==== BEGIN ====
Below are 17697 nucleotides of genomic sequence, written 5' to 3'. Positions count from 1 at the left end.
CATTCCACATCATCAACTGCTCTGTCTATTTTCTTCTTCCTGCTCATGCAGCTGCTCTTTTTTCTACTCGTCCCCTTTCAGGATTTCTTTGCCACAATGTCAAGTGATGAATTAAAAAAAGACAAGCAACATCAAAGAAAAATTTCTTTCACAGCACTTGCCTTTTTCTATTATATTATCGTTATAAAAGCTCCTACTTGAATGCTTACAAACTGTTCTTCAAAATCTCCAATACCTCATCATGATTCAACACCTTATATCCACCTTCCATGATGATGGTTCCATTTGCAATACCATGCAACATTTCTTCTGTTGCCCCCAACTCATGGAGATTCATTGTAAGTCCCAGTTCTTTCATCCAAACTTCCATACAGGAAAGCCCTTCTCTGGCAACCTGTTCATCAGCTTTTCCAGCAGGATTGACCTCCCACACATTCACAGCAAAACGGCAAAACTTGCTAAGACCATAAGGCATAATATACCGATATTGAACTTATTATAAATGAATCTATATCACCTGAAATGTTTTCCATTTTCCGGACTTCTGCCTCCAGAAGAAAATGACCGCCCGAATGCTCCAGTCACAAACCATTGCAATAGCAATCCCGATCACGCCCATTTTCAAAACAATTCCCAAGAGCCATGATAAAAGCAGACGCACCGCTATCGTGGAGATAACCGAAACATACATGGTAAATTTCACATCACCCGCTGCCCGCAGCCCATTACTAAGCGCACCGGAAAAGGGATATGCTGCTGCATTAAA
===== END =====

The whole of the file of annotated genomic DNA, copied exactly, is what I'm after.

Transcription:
Below are 17697 nucleotides of genomic sequence, written 5' to 3'. Positions count from 1 at the left end.
CATTCCACATCATCAACTGCTCTGTCTATTTTCTTCTTCCTGCTCATGCAGCTGCTCTTTTTTCTACTCGTCCCCTTTCAGGATTTCTTTGCCACAATGTCAAGTGATGAATTAAAAAAAGACAAGCAACATCAAAGAAAAATTTCTTTCACAGCACTTGCCTTTTTCTATTATATTATCGTTATAAAAGCTCCTACTTGAATGCTTACAAACTGTTCTTCAAAATCTCCAATACCTCATCATGATTCAACACCTTATATCCACCTTCCATGATGATGGTTCCATTTGCAATACCATGCAACATTTCTTCTGTTGCCCCCAACTCATGGAGATTCATTGTAAGTCCCAGTTCTTTCATCCAAACTTCCATACAGGAAAGCCCTTCTCTGGCAACCTGTTCATCAGCTTTTCCAGCAGGATTGACCTCCCACACATTCACAGCAAAACGGCAAAACTTGCTAAGACCATAAGGCATAATATACCGATATTGAACTTATTATAAATGAATCTATATCACCTGAAATGTTTTCCATTTTCCGGACTTCTGCCTCCAGAAGAAAATGACCGCCCGAATGCTCCAGTCACAAACCATTGCAATAGCAATCCCGATCACGCCCATTTTCAAAACAATTCCCAAGAGCCATGATAAAAGCAGACGCACCGCTATCGTGGAGATAACCGAAACATACATGGTAAATTTCACATCACCCGCTGCCCGCAGCCCATTACTAAGCGCACCGGAAAAGGGATATGCTGCTGCATTAAA